Mahoney provides a sustained analysis of several early prophets who spoke against the religion of humanity and its likely offspring, totalitarianism. He introduces American journalist and Catholic convert Orestes Brownson (1803-1876), learned Russian author Vladimir Soloviev (1853-1900), and Hungarian moral and political philosopher Aurel Kolnai (1900-1973) in a way that convinces readers of humanitarianism’s problems for the American Republic. He also illuminates the dangerous way that humanitarianism “falsifies the good” and disguises itself as Christianity, and diagnoses the real disparity between the humanitarian and Christian orientation. Though Mahoney briefly discusses the relationship of humanitarianism and totalitarianism by noting how their shared anthropology leaves open the possibility of a tyrannical, totalizing state for the humanitarian society, this relationship wants further elucidation, perhaps in a later book. When Mahoney turns to Aleksandr Solzhenitsyn, he makes clear how Solzhenitsyn, like Soloviev, responded to the humanitarian corruption of Christianity. Mahoney, known worldwide as a Solzhenitsyn scholar, pays due attention to historical context and the astonishing relevance of these prophetic thinkers for our own time.

The first five chapters of The Idol of Our Age are a foundation for the end of the book, in which Mahoney critiques two major contemporary figures in political philosophy and Christianity: Jürgen Habermas and Pope Francis. The chapter in which Mahoney argues that Francis is at least half-humanitarian has received quite a bit of attention, and rightfully so. But the chapter on Habermas should not be passed over. In his discussion of Habermas, Mahoney isolates the theorist who has most lucidly articulated the post-political temptation at work deep in the souls of European elites. Mahoney is a charitable reader of Habermas, prefacing his serious criticism of the German philosopher’s globalism with an acknowledgment that Habermas is no Alain Badiou or Slavoj Žižek, both of whom have attempted to justify the totalitarian violence of communist regimes.

The same combination of charity and zeal for the truth characterizes Mahoney’s extended examination of the major writings of Pope Francis. An odd paradox of life is that the most loyal friends can be the most devastating critics. All of us imperfect sinners need correction from time to time, delivered (we hope) in a spirit of charity and a desire for our increase in spiritual perfection. Mahoney “updated” his critique of Francis in a February 2020 National Review article, providing more recent context for continued concerns than are evident in his book. In the article, as in the book, Mahoney focuses on the advent of the “religion of humanity” into the Church.

In both works, Mahoney is attentive to the instances in which Francis, in his magisterial proclamations, albeit not always in his governance of the Church, is intelligently in continuity with his venerable predecessors and the tradition of the Church. Mahoney ultimately finds, however, that at times the Pontiff’s words “confuse humanitarian concerns with properly Christian ones.” Mahoney reminds us that, as Kolnai put it, “misplaced emphasis” can do great harm, and Francis’s emphatic appeals for political perfection are filled with vague platitudes rather than prudential observations. Francis’s vagueness of phrasing echoes his occasional vagueness of thought, so Mahoney argues (see, for example, Francis’s one-sided criticism of markets and technology in his 2015 encyclical Laudato Si’). Mahoney rightly admits that both a moderate critique of capitalism and a denunciation of the modern understanding of technology (according to which, pace Francis Bacon, man should subjugate nature) are at home within traditional Catholic social teaching. However, Mahoney sees that Francis’s characterization of markets and technology is based on a “progressivist” reading of Catholic social thought and summary judgment of empirical matters in which the Pope has no special authority. Additionally, Francis’s excessive focus on particulars ill befits the dignity of the sovereign pontiff (see, for instance, his description of the apparent evils of air conditioning in Laudato Si’).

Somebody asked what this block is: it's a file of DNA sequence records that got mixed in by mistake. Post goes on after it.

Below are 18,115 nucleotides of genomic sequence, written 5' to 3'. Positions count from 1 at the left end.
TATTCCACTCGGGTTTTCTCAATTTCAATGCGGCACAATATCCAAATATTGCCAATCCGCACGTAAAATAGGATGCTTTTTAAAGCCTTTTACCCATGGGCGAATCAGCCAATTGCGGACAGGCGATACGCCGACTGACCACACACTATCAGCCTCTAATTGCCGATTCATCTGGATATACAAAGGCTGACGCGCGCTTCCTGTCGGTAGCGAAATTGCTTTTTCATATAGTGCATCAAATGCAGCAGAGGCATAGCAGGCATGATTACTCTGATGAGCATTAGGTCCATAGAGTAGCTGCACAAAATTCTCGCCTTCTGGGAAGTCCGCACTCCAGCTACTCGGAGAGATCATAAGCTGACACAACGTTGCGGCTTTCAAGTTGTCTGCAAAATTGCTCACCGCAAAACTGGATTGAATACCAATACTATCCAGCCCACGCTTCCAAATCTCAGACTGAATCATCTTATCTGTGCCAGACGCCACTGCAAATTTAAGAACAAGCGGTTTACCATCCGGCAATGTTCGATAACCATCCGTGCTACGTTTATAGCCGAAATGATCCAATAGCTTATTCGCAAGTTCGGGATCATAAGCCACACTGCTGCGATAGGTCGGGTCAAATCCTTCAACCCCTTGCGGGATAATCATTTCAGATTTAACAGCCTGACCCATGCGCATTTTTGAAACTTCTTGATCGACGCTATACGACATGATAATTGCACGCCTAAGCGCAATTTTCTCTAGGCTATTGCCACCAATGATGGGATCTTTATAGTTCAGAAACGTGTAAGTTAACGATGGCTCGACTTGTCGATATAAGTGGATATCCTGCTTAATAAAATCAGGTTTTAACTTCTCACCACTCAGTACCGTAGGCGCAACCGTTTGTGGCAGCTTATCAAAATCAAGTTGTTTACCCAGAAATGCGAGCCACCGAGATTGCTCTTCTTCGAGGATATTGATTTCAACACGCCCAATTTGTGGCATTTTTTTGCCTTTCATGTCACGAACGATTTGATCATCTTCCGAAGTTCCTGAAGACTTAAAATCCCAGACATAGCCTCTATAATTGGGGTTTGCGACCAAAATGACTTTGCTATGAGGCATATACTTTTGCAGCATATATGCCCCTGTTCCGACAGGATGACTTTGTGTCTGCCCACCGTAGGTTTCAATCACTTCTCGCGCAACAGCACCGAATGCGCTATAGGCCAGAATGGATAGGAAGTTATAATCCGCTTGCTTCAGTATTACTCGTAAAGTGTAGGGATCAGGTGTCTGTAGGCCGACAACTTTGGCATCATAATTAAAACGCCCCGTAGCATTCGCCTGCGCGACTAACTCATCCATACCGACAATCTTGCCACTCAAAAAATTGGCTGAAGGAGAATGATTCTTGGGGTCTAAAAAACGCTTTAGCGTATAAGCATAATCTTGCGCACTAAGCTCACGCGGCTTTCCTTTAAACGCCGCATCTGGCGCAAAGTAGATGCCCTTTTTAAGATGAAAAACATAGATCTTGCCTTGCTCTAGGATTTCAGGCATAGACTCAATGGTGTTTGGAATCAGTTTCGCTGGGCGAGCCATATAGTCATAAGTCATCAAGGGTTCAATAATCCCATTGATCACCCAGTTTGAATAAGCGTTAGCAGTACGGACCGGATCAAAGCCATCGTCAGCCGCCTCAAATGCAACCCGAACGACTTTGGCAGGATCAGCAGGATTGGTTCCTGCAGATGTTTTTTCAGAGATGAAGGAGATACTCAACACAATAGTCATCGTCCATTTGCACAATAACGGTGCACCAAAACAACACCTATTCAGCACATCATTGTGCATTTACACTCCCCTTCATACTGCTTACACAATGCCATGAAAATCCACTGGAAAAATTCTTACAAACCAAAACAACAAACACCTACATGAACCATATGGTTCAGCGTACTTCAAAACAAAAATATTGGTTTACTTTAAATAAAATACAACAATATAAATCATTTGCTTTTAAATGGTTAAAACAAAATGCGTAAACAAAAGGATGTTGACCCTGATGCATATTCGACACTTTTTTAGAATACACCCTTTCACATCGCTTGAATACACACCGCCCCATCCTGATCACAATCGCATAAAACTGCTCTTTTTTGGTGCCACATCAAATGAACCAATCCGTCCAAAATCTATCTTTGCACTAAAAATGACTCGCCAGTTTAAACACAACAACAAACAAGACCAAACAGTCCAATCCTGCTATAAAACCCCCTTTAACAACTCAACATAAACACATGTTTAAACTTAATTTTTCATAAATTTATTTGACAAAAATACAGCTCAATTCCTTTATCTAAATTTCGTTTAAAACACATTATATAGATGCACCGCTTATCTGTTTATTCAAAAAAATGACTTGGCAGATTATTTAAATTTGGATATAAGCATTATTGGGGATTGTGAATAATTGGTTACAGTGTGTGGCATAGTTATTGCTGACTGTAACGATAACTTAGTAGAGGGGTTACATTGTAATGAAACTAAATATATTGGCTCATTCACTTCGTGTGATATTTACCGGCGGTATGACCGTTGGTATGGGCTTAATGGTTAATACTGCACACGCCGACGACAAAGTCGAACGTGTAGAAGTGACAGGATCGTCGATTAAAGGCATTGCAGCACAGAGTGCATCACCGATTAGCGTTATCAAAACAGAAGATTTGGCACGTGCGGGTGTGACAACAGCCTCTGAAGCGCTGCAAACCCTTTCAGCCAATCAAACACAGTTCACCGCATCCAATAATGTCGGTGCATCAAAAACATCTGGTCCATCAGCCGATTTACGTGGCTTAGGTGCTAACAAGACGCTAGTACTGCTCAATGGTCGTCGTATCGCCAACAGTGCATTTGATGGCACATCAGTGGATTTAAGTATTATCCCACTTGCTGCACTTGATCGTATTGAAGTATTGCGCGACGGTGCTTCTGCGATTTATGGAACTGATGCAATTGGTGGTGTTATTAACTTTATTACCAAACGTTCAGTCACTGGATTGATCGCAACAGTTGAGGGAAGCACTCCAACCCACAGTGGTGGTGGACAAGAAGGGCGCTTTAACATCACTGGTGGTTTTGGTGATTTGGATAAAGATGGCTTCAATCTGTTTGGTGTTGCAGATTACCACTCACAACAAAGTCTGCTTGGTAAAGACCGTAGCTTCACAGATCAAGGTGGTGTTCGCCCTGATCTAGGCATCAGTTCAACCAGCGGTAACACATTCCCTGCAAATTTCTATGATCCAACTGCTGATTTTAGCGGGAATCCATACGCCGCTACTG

Mahoney is not the only Catholic disturbed by Francis’s silence concerning the evils of leftist totalitarian regimes, both in his encyclicals and his visits to countries such as Cuba and Bolivia, where the Church has been subject to violent oppression. The Pope’s alternation between silence and loquaciousness — silence in matters where clarity is demanded, such as answering the dubia regarding his 2016 apostolic exhortation Amoris Laetitia, and loquaciousness concerning his own personal opinions — is a major source of the present confusion.

In the end, Pope Francis would seldom find a better reader than Mahoney, who, in deference to the pontiff’s office to safeguard and hand down the deposit of the faith, carefully examines his words in light of Catholic tradition, pointing out both where the Pope proclaims the Gospel and where he has penned confusing passages that ought to be clarified.

Likewise, those seeking to understand the present state of confusion within the Catholic Church will find few better teachers than Mahoney in The Idol of Our Age. While many may find it difficult to consider intellectual concerns as pressing matters amid a pandemic, historical hindsight reminds us that physical contagion and loss come and go. Situations of crisis reveal the true connection between what we think and who we are. Will we be like Fyodor Dostoyevsky’s Ivan Karamazov, who loves humanity in general but hates man in particular and proclaims he can’t live in the same room as anyone else for even two days? Or will we follow Christian faith and philosophy, which call us to do the one thing necessary, to worship God and serve those persons physically nearest us: “Thou shalt love the Lord thy God with all thy heart, and with all thy soul, and with all thy mind. This is the first and great commandment. And the second is like unto it, Thou shalt love thy neighbor as thyself” (Mt. 22:37-39)?